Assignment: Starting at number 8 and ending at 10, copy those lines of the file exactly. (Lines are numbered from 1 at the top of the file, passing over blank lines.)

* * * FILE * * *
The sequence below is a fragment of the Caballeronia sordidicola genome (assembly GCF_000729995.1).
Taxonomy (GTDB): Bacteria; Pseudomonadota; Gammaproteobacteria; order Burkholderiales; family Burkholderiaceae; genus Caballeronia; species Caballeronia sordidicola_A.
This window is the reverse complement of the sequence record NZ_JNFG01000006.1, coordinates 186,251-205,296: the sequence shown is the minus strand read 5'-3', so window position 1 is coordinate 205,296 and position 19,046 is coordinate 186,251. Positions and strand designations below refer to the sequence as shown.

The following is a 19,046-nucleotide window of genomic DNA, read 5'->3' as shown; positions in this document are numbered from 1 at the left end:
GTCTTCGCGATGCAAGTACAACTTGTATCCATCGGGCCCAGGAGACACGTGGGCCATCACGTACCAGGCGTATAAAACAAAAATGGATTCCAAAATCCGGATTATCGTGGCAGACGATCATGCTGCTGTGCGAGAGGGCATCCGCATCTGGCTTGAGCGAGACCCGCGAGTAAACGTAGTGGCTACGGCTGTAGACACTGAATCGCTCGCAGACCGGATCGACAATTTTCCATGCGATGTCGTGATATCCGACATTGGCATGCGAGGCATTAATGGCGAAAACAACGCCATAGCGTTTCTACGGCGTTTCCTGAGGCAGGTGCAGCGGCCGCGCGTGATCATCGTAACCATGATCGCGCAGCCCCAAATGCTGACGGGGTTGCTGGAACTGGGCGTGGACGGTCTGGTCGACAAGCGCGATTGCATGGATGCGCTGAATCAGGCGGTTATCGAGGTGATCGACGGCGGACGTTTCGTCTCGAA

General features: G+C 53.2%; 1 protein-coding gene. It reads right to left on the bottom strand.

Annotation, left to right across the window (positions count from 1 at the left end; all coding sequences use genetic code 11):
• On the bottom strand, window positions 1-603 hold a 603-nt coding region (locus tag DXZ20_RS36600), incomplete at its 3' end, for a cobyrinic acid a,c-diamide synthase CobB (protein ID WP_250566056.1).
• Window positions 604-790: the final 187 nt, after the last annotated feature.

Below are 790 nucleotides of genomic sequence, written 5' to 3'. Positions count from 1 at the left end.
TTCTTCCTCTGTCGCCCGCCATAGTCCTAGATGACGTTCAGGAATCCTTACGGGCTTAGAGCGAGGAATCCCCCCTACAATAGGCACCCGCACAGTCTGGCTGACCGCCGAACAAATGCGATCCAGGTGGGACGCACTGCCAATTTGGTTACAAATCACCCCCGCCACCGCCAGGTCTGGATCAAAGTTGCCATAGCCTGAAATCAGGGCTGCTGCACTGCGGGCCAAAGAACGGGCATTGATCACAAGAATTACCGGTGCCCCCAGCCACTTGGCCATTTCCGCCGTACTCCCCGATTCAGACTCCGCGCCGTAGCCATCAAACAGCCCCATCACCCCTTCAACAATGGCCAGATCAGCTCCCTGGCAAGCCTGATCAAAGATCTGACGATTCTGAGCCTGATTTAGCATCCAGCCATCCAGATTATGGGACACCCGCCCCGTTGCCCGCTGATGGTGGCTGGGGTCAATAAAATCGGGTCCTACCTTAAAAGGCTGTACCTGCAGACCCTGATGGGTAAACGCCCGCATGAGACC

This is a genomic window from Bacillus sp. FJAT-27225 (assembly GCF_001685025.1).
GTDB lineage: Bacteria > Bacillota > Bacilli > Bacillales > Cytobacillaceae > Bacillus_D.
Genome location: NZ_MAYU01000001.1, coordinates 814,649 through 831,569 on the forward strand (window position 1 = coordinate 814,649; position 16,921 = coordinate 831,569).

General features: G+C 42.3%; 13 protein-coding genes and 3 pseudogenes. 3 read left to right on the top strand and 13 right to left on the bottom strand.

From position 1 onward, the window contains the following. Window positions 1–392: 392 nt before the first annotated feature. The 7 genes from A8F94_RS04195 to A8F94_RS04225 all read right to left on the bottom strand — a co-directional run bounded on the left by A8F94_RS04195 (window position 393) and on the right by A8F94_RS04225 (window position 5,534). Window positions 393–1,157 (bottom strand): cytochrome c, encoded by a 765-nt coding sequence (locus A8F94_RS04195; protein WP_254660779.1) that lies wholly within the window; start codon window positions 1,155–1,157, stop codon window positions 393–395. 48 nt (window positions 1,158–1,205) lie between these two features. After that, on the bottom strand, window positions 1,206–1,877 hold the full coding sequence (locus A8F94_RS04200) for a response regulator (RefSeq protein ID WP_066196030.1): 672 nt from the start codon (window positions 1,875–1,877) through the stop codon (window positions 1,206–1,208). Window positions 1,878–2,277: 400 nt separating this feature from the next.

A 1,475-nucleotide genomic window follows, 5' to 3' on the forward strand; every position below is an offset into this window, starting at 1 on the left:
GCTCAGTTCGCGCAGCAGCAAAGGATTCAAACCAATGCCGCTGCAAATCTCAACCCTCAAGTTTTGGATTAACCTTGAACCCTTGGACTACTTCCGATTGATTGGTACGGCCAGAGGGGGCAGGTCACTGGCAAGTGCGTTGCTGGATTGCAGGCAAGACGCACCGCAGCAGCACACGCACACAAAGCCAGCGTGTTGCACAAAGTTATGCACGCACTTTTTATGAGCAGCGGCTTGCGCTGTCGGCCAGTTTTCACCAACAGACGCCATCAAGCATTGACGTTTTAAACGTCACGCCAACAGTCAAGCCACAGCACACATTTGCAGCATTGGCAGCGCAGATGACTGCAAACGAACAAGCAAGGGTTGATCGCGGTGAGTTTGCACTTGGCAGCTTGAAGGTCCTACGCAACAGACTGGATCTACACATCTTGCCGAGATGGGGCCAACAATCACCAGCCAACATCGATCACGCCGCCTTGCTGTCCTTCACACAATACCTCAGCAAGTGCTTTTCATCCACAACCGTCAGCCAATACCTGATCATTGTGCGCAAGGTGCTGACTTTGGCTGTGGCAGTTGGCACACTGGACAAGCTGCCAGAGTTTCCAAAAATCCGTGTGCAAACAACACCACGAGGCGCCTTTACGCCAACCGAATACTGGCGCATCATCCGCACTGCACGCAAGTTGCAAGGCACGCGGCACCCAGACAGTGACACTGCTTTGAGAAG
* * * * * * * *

• On the bottom strand, window positions 1-603 hold a 603-nt coding region (locus tag DXZ20_RS36600), incomplete at its 3' end, for a cobyrinic acid a,c-diamide synthase CobB (protein ID WP_250566056.1).
• Window positions 604-790: the final 187 nt, after the last annotated feature.

Below are 790 nucleotides of genomic sequence, written 5' to 3'. Positions count from 1 at the left end.